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Executable UML: Diagrams for the Future

Executable UML marries an abstract program model with a platform-specific model compiler that outputs an executable application. If successful, this combination holds the potential for a major shift in development tasks.


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"The entire history of software engineering is that of the rise in levels of abstraction" said Grady Booch in his talk "The Limits of Software." Today, we're at the beginning stages of the next level. Executable UML is the next logical, and perhaps inevitable, evolutionary step in the ever-rising level of abstraction at which programmers express software solutions. Rather than elaborate an analysis product into a design product and then write code, application developers of the future will use tools to translate abstract application constructs into executable entities. Someday soon, the idea of writing an application in Java or C++ will seem as absurd as writing an application in assembler does today. And the code generated from an Executable UML model will be as uninteresting and typically unexamined as the assembler pass of a third generation language compile is today. This shift is made possible by the confluence of four factors:

  1. The development of the Model Driven Architecture (MDA) standards by the Object Management Group (OMG)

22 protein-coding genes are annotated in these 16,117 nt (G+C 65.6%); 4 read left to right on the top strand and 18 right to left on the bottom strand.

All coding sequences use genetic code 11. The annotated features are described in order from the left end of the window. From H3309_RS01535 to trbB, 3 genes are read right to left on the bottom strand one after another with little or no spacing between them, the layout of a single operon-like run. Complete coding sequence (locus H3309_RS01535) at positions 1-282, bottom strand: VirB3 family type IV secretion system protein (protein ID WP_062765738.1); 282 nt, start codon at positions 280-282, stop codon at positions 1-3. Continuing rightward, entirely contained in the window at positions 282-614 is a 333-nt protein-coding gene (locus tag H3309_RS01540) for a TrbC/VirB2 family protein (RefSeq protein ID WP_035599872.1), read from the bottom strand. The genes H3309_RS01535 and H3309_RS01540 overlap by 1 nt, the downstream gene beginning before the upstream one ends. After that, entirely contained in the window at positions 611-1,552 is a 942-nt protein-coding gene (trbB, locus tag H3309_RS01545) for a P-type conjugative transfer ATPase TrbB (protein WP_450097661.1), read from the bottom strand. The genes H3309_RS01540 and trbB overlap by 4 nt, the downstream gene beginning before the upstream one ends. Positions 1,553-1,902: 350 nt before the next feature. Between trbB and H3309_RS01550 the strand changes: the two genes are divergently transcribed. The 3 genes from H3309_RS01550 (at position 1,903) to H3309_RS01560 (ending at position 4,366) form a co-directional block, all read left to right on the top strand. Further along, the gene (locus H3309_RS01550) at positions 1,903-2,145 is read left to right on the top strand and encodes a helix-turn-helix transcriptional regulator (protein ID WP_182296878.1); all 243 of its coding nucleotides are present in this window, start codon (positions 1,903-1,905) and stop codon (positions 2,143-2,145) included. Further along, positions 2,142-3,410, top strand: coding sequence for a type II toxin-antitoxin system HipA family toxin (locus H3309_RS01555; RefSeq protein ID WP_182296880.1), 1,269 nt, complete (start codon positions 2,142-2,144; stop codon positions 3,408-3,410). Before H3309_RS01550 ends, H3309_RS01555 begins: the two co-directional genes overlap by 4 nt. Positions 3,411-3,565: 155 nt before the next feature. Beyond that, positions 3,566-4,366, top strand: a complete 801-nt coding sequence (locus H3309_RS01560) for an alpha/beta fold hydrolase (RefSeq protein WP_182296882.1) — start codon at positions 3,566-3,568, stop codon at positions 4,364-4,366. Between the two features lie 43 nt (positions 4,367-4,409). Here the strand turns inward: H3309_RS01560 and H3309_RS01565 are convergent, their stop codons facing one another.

2. The adoption of the Precise Action Semantics for the Unified Modeling Language specification by the OMG in November of 2001
  3. A proposed profile of UML—Executable UML—supports creating a complete and implementation-neutral self-contained expression of application functionality. Steven J. Mellor and Marc J. Balcer define this profile in their book Executable UML: A Foundation for Model-Driven Architecture
  4. The availability of high-quality Model Compilers and Virtual Execution Environments (VEEs) that provide "out of the box" platforms upon which Executable UML models can execute. These VEEs, which exist today in a somewhat incipient stage, will someday soon reduce low-level system architectures to near-commodity status.
This article reviews these four factors in greater detail and discusses the implications of them relative to the future of software development.
Author Note: It is important to note that Executable UML as described by Mellor and Balcer is one instance, but not the only possible instance, of a method and UML profile showing the viability of Executable UML as a general concept. While a discussion of their book is part of the intent of this paper, it is the wider sense of Executable UML (that also encompasses MDA, Action Semantics, and VEEs) that is the central theme.



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